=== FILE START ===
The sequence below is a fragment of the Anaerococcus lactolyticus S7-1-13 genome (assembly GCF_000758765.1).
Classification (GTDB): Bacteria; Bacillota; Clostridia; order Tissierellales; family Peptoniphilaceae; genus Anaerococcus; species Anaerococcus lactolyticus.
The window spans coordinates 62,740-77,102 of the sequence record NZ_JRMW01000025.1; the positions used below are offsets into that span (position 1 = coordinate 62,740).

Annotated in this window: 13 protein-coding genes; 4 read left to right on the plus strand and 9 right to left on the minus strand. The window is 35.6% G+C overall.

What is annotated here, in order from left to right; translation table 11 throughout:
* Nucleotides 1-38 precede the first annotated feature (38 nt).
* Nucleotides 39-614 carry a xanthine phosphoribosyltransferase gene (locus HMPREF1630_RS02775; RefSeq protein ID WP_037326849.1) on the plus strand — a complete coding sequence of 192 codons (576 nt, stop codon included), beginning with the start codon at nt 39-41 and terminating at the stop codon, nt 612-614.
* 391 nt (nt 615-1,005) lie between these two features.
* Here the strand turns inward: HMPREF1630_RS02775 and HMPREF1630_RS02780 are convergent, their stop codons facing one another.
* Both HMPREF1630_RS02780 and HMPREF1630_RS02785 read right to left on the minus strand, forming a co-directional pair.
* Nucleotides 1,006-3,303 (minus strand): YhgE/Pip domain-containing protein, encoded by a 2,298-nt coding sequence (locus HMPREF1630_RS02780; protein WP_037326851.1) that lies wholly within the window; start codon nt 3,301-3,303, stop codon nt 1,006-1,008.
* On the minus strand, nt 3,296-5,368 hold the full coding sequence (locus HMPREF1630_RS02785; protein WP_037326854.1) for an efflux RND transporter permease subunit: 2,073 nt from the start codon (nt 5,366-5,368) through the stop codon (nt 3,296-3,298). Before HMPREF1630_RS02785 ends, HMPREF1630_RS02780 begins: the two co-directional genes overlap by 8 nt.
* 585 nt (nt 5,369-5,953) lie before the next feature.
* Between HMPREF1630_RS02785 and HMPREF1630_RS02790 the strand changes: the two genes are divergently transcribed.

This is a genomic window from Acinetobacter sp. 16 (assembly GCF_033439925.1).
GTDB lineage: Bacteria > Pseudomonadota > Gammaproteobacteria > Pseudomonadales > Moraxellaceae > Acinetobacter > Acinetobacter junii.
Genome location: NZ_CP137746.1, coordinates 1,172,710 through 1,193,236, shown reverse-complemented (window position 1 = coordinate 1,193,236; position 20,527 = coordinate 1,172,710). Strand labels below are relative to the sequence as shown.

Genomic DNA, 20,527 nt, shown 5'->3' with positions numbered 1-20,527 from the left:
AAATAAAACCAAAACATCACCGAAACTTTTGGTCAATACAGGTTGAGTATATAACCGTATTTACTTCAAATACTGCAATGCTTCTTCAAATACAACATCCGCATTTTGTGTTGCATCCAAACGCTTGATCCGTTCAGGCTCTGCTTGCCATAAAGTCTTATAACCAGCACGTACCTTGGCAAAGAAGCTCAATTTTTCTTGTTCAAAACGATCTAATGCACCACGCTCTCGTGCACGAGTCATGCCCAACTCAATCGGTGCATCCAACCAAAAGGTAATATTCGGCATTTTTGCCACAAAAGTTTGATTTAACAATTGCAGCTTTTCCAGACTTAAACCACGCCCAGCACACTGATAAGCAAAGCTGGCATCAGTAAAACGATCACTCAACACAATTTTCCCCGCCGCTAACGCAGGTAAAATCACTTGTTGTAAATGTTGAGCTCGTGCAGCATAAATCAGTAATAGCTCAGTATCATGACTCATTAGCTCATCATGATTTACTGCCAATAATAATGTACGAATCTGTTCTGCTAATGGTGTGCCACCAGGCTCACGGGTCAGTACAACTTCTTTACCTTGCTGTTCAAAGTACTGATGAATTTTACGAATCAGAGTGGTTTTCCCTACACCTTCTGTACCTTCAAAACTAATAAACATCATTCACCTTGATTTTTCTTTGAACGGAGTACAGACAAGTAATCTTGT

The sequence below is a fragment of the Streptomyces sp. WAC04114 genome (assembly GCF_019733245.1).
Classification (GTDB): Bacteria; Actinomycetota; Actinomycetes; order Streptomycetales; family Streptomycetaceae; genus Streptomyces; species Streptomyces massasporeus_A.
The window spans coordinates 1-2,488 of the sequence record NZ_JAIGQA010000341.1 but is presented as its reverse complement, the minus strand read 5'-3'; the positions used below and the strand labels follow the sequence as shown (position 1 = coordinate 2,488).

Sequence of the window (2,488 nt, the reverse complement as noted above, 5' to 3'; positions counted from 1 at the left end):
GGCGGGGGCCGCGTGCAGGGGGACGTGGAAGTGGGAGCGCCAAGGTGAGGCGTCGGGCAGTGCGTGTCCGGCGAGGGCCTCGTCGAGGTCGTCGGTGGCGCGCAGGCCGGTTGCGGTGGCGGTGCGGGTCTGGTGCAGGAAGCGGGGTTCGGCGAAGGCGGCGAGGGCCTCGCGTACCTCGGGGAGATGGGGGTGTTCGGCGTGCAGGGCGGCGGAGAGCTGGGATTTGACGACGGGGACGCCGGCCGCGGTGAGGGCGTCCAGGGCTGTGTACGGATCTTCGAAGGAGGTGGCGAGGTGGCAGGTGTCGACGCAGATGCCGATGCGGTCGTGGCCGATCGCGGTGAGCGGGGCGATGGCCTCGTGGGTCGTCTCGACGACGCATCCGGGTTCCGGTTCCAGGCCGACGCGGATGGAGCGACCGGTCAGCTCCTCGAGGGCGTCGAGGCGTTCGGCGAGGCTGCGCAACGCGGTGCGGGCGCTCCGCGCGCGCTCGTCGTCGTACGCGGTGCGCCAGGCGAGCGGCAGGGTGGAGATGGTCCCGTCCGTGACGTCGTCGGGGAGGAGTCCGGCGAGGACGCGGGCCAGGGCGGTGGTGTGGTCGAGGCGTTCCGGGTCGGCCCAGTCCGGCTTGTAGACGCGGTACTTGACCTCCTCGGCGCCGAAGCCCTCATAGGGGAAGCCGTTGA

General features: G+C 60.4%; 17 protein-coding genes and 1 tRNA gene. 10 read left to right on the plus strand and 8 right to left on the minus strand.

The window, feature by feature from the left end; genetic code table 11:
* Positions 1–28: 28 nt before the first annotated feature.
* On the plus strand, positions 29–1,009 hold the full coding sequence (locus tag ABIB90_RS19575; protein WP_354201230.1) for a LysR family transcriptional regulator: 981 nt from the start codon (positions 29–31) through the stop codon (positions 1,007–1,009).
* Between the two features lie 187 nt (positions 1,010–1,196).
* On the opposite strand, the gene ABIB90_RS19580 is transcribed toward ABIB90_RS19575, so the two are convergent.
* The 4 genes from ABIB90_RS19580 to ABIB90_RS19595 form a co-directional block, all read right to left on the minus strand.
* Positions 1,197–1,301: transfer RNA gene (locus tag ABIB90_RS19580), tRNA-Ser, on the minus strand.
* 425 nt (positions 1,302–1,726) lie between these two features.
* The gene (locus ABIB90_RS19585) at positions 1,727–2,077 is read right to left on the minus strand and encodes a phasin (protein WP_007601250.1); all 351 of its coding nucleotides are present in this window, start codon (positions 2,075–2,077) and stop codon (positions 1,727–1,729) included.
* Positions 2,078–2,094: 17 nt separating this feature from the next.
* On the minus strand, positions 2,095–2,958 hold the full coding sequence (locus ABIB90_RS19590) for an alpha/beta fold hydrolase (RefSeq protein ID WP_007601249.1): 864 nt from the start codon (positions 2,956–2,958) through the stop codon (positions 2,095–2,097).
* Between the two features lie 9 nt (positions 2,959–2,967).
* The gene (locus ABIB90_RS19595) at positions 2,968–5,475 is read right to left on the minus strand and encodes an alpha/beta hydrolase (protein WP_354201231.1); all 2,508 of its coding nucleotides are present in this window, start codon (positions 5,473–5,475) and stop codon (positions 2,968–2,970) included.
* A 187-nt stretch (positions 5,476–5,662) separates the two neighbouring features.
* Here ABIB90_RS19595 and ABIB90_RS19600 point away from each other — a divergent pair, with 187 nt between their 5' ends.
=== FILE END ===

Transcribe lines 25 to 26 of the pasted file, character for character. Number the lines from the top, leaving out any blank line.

General features: G+C 60.4%; 17 protein-coding genes and 1 tRNA gene. 10 read left to right on the plus strand and 8 right to left on the minus strand.

The window, feature by feature from the left end; genetic code table 11: